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You Heard Me

By (May 18, 2013) No Comment

1I definitely owe The Savage Dragon a real post, after using him as a cudgel in this week’s earlier tirade. Creator Erik Larsen’s green-skinned grappler was one of the original titles launched by fledgling publisher Image, back the in the early 1990s. These titles, including Spawn, Youngblood, and WildC.A.T.S., pandered heavily to cynical audiences not getting enough red blood and boobs from DC and Marvel.

And surprise, surprise, most of these comics were terrible (especially those from Rob Liefeld’s School for Teeth-Gritting Youngsters). Today, only Jim Lee’s WildC.A.T.S. and The Savage Dragon remain entertaining. And only Fin-Head himself winks back at us while knocking some leather-clad psycho through a brick wall.

In its heyday, this comic was set in Chicago. An arms race among super-powered factions had ended with the invincible Overlord (who’s completely armored and hooded, like Dr. Doom) placing the city in an iron-gloved grip. When “Dragon” is found naked in a burning field, city cop Frank Darling tries and fails to help this stranger remember his origin. Later, as Dragon proves to be impossibly strong and tough, Frank asks him to join the police force.

2Short of calling Image’s reliance on TV news talking heads “the world that Frank Miller made” I will say that these comics all built upon the propulsive narrative barbarity of The Dark Knight Returns (1986). Unlike most of the others, however, Larsen did it with brains and style. When the American public begins reacting to Dragon, everyone–from priests to scientists to an old lady whose son is missing–chime in on where he came from. In his turn, Dragon faces villains of every flavor, including thugs, mutations, sci-fi nasties, and emotional vampires.

The Fallen collects the third group of stories from the exceptionally layered series. It begins with Dragon and Frank on an elevator up to the Overlord’s office tower suite. Straightforwardly, they try to arrest the megalomaniac (who can incinerate things with his hands). As Sam Jackson says in Jurassic Park: “Hold onto your butts.” Poor Frankie is turned to ash instantly. Dragon leaps in, trading a few haymakers with the Overlord.

Larsen delivers punishing one-page panels for this entire issue. His blocky, line-heavy work puts him in the company of legends Jack Kirby and Walter Simonson (The Mighty Thor). He also uses black to stunning effect when Dragon is blasted through plate glass and off the building’s top floor. The next page shows him sailing helplessly down. Then he’s spiked. “In your next life,” says the Overlord, “when says somebody suggests leave or face their wrath–leave.”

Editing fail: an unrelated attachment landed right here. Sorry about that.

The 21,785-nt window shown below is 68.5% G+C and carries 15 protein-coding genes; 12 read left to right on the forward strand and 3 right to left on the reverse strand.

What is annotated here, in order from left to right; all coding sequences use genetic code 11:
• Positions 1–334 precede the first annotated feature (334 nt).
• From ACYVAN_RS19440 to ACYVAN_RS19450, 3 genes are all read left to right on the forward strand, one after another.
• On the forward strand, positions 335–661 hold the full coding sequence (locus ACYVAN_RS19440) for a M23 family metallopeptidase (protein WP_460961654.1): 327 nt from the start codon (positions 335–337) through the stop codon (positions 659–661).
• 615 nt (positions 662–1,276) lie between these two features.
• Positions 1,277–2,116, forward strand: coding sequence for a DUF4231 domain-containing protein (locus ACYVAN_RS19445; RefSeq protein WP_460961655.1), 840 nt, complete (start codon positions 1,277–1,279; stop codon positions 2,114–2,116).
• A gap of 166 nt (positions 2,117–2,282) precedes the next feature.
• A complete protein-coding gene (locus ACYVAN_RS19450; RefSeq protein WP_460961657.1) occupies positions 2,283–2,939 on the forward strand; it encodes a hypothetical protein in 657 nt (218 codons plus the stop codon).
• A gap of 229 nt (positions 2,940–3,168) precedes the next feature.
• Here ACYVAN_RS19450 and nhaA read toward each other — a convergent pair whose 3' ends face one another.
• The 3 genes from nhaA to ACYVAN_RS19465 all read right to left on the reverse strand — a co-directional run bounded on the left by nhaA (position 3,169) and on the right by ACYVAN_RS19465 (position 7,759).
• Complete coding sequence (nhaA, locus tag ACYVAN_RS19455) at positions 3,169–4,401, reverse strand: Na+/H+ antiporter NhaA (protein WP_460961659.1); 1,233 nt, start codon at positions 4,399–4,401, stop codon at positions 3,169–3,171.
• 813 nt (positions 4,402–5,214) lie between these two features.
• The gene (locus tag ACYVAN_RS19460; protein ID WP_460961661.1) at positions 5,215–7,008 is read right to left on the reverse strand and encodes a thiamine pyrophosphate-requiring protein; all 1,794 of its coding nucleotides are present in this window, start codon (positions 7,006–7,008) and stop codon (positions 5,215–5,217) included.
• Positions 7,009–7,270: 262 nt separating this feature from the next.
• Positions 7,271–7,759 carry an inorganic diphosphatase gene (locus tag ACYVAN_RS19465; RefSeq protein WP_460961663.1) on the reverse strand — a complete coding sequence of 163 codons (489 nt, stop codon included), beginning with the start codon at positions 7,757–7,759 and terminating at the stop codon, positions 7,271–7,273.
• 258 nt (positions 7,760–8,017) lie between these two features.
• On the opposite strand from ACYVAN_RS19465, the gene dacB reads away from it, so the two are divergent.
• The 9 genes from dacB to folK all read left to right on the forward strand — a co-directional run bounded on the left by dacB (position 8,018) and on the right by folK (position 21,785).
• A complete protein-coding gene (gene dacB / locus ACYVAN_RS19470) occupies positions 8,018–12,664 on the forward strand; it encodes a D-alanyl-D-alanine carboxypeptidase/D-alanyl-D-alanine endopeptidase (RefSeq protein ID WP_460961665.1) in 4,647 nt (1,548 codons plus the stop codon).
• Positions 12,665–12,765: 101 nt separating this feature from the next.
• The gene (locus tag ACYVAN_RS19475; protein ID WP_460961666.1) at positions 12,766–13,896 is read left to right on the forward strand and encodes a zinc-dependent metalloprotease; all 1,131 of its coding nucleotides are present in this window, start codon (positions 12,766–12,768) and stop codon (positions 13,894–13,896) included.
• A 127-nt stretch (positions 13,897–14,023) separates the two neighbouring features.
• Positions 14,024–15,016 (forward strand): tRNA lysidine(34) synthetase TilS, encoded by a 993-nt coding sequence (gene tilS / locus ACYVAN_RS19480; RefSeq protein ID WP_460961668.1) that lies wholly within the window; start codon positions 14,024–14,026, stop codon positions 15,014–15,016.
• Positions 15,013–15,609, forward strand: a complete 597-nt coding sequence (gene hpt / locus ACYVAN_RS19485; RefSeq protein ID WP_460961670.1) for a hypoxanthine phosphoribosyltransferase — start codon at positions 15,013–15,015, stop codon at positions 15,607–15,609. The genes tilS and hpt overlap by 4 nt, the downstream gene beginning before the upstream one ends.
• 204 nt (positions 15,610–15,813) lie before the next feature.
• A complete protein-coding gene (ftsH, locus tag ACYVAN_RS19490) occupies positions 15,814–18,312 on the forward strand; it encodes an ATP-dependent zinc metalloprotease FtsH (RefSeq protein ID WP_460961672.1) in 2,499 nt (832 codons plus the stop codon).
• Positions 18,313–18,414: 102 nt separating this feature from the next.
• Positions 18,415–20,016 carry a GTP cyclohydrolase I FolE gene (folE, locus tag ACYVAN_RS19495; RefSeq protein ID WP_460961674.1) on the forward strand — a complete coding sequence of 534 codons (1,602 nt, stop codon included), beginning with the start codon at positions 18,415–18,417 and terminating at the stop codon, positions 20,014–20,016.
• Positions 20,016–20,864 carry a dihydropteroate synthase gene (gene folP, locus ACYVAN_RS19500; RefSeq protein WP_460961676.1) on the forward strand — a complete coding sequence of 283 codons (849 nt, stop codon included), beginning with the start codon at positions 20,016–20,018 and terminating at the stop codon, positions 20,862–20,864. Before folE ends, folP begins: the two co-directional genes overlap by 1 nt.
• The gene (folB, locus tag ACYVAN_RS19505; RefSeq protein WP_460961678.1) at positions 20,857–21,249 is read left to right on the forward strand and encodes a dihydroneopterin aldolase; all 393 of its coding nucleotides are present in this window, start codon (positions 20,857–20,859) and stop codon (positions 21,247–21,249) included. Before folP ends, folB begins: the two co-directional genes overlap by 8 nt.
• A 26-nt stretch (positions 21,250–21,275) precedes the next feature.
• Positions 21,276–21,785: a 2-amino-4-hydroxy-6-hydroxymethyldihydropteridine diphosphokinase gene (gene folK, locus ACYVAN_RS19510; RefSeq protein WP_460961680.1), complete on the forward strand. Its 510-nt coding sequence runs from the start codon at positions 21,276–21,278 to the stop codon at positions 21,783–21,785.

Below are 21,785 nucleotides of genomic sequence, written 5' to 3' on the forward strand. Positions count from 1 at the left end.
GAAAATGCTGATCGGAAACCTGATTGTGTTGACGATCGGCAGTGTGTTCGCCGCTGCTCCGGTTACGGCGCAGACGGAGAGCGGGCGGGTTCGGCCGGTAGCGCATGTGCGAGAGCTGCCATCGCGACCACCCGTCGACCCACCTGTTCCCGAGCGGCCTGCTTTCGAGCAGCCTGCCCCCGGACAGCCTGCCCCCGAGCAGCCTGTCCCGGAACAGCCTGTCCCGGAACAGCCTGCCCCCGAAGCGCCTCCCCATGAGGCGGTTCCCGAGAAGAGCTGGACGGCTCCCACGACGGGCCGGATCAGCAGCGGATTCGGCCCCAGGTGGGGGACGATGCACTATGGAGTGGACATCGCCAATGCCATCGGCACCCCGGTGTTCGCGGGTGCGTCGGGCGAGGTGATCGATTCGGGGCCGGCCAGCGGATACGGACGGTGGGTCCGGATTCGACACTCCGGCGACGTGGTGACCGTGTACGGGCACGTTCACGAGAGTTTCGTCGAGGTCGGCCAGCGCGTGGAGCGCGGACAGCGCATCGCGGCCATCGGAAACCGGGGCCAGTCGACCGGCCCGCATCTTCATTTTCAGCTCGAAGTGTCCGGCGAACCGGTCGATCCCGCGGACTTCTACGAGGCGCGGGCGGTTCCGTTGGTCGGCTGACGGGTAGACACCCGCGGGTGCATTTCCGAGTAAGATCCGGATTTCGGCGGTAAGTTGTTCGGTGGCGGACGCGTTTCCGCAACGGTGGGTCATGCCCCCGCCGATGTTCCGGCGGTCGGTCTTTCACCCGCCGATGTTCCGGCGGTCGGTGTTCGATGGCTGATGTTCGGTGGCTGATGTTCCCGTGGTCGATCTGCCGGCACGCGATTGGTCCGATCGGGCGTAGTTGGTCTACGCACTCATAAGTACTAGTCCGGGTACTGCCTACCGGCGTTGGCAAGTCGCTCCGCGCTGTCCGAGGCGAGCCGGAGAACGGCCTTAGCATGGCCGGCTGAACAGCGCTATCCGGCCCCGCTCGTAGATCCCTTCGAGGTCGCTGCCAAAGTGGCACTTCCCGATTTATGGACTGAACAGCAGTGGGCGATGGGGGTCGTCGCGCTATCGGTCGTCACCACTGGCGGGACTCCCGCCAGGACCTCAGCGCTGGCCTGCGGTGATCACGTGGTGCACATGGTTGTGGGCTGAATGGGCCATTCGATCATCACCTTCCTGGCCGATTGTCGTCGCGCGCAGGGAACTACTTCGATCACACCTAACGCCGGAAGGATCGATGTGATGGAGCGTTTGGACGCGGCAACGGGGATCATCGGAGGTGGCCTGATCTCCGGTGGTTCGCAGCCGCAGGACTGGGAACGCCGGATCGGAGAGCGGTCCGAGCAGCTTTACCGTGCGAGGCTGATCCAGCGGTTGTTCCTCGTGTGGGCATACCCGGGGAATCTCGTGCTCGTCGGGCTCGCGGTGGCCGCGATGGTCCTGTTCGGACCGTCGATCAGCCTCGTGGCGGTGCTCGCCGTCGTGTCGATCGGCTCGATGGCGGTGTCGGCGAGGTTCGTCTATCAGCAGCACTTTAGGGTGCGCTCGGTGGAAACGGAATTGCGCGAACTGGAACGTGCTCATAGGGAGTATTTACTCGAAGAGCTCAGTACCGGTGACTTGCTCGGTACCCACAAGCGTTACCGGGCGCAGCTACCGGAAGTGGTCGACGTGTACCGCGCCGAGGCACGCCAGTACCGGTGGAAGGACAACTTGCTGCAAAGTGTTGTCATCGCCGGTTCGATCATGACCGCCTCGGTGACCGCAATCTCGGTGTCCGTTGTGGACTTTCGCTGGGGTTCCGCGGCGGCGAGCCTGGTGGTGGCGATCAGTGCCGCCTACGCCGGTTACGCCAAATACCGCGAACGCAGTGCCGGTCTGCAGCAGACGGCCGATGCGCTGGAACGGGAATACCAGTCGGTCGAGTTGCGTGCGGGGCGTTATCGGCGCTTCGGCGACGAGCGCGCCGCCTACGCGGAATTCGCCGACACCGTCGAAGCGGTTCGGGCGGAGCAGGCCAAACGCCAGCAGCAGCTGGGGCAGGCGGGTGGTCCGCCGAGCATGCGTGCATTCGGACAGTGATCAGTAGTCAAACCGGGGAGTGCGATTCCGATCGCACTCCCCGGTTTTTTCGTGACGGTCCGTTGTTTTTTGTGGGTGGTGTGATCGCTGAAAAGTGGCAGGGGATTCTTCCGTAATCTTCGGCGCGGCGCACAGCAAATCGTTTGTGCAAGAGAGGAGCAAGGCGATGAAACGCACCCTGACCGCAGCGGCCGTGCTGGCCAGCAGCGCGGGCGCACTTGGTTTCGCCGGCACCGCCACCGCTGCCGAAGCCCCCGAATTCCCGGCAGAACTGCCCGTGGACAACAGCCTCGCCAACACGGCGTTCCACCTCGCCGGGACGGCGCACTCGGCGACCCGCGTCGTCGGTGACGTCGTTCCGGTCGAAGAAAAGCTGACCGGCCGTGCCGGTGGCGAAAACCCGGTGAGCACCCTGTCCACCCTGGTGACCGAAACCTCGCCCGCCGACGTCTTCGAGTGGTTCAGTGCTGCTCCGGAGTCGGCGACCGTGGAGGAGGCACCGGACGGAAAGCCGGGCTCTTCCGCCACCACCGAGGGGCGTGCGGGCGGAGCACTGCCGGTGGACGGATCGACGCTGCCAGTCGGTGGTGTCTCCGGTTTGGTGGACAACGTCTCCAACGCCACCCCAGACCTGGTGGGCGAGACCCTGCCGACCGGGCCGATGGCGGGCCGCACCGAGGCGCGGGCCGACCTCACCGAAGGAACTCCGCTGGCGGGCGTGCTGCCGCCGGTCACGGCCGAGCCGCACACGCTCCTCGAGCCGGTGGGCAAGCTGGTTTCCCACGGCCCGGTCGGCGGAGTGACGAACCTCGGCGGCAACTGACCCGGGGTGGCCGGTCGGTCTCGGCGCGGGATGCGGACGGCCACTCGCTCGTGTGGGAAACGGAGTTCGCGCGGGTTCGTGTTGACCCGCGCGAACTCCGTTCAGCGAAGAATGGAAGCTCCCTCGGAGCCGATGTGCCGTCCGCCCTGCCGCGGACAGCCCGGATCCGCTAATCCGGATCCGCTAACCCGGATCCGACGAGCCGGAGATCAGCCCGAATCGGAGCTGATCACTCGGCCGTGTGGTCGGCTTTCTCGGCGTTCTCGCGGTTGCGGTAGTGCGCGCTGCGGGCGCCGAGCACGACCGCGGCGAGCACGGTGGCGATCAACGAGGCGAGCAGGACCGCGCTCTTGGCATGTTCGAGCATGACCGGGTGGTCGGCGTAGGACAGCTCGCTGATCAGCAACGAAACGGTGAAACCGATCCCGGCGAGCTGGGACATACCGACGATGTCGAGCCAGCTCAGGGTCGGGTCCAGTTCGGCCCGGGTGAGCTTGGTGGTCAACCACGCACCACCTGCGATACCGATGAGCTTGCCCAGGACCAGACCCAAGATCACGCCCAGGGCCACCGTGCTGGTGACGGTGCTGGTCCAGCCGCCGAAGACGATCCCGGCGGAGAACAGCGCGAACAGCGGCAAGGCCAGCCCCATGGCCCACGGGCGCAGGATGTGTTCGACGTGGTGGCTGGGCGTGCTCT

3This is staggeringly violent stuff, buoyed by artistic brilliance and conviction. Seeing Dragon’s hand drip blood and snow begin to fall, you simply can’t not read the next issue (which my grandmother once did, as it lay on the kitchen table beckoning to her). A month has passed, and Dragon marshals the strength to drag himself off of the roof decoration. When he lands, missing a hand and barely awake, Hell Razor and Cut Throat (Overlord’s jerk brigade) stumble upon him. These two are decked out in spikes, blades, skulls and revealing leather; Cut Throat’s whole right forearm is a scimitar. The ensuing fight is pure teenage brain candy–Dragon breaks limbs and balls, but not without getting his whole face cross-hatched to gory perfection.

5Spoiler alert: Dragon can heal anything and everything. Once out of the hospital, he and gal pal Rapture finally snap some sheets; then her eyes pop from her head. Dragon grows a new hand through his bandages. The Fallen also includes the hilariously boorish appearance of Jimbo da Mighty, Lobster, created by fan Jason Merritt. This, ahem, guy (who describes everything as “@!#$%in”) tangles with Dragon just to prove he’s stronger. Incredibly, this issue wraps with newspaper publisher R. Richard Richards (SNORT) claiming that Dragon is, “Using excessive force, which leads others to retaliate in kind… Hell, his very existence causes crime by encouraging super freaks to challenge him.”

Aptly put. But Larsen’s work seeded a renaissance at Image that’s been bearing fruit for about a decade. Genre diversity and even more superheroes started appearing in more and more high quality comics, most notably Robert Kirkman’s titles Invincible and The Walking Dead. We also have Chew, Revival, The Strange Talents of Luther Strode, and an ingenious new version of Prophet. They’ve all followed a certain green fin through the perilous waters of mediocrity, hitting creative shores with a red splash.